Association between developmental dental anomalies, early childhood caries and oral hygiene status of 3-5-year-old children in Ile-Ife, Nigeria.BMC Oral Health. 2019 12 31; 20(1):1.BO
To determine the association between developmental dental anomalies (DDA), early childhood caries (ECC) and oral hygiene status of 3-5-year-old children resident in Ile-Ife, Nigeria.
This was a cross-sectional study. We analyzed data for 3-5-year-olds extracted from the dataset of a household survey collected to determine the association between ECC and maternal psychosocial wellbeing in children 0-5-year-old. The outcome variables for the study were ECC and poor oral hygiene. The explanatory variable was the presence of developmental dental anomalies (supernumerary, supplemental, mesiodens, hypodontia, macrodontia, microdontia, peg-shaped lateral, dens evaginatus, dens invaginatus, talons cusp, fusion/germination, hypoplasia, hypomineralized second molar, fluorosis, amelogenesis imperfecta). The prevalence of each anomaly was determined. Poisson regression analysis was conducted to determine the association between presence of developmental dental anomalies, ECC and oral hygiene status. The model was adjusted for sex, age and socioeconomic status.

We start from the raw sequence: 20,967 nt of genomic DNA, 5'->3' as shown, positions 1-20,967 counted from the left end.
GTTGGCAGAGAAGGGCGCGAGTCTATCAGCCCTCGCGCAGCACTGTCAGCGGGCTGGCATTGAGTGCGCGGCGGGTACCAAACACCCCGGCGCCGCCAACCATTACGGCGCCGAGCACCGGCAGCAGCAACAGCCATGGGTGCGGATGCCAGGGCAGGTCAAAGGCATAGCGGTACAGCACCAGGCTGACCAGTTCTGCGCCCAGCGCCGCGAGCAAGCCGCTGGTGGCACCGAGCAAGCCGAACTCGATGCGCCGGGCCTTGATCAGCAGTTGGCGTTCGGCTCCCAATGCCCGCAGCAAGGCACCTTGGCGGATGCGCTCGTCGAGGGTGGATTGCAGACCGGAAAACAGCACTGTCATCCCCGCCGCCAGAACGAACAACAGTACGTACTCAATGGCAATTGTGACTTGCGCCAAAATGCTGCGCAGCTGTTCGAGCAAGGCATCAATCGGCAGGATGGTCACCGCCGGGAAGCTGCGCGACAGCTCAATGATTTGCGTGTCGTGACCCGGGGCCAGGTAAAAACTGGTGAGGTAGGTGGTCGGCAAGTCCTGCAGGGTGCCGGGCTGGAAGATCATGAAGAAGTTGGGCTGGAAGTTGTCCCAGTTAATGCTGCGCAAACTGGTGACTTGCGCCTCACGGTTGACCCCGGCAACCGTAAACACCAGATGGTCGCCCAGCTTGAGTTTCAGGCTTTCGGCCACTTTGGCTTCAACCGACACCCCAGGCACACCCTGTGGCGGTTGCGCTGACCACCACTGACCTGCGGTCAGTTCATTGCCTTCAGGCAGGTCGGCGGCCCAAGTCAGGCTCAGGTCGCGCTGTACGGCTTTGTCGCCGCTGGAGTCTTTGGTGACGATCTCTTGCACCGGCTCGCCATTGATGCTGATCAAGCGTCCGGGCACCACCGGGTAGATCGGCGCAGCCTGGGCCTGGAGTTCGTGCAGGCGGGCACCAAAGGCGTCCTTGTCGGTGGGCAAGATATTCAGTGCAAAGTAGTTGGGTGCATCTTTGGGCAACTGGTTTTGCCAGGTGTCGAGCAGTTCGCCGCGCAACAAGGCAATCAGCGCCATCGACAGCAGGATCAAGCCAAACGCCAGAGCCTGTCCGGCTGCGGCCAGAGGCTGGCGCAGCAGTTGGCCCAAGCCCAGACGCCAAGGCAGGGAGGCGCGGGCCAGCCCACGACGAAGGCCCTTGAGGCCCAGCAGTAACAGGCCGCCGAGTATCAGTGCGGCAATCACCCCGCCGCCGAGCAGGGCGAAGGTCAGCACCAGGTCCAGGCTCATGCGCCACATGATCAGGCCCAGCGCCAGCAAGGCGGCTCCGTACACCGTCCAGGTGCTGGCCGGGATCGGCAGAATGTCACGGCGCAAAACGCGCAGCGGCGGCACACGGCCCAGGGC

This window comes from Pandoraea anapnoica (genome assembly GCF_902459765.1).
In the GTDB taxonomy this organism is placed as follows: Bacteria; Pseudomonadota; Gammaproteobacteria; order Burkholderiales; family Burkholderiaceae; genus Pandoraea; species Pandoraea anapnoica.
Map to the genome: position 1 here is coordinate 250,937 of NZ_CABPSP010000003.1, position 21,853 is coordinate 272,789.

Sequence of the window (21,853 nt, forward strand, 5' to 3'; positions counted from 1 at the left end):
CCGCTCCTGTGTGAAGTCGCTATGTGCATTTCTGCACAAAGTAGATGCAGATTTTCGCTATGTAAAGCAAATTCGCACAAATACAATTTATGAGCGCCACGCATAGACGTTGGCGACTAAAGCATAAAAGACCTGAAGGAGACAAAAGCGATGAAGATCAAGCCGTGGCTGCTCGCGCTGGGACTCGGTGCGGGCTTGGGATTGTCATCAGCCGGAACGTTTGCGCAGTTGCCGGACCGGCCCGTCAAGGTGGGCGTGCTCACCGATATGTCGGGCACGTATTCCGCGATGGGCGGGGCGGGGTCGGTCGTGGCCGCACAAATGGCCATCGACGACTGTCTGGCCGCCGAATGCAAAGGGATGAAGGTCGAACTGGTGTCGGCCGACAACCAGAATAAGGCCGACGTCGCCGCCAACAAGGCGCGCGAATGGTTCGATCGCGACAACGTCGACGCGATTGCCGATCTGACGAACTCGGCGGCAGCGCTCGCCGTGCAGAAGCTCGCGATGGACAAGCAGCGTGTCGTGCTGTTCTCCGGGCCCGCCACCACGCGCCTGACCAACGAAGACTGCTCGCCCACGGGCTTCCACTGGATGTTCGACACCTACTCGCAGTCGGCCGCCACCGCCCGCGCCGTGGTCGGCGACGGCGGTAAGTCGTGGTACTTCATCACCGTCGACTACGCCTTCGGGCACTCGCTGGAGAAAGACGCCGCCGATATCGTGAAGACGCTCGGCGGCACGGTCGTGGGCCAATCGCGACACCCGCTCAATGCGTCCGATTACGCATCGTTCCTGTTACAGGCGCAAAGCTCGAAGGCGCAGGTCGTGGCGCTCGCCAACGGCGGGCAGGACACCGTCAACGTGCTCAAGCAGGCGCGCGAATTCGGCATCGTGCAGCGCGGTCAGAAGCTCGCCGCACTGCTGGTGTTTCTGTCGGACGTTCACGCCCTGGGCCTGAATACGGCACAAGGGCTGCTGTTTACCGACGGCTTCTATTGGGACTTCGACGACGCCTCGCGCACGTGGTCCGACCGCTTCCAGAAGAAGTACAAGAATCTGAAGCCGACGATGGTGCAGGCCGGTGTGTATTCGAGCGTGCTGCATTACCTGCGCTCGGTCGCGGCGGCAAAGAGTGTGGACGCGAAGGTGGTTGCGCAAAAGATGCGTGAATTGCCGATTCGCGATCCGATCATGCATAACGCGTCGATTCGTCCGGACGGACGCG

Of the 918 children examined, 75 (8.2%) had developmental dental anomalies, 43 (4.7%) had ECC, and 38 (4.1%) had poor oral hygiene. The most prevalent developmental dental anomalies was enamel hypoplasia (3.9%). Of the 43 children with ECC, 6 (14.0%) had enamel hypoplasia and 3 (7.6%) had hypomineralized second primary molar. There was a significant association between ECC and enamel hypoplasia (p < 0.001) and a borderline association between ECC and hypomineralized second primary molars (p = 0.05). The proportion of children with poor oral hygiene (PR: 2.03; 95% CI: 0.91-4.56; p = 0.09) and ECC (PR: 2.02; 95% CI: 0.92-4.46; p = 0.08) who had developmental dental anomalies was twice that of children with good oral hygiene and without ECC respectively, although the differences did not reach statistical significance.
Enamel hypoplasia and hypomineralized second primary molars are developmental dental anomalies associated with ECC. developmental dental anomalies also increases the probability of having poor oral hygiene in the population studied.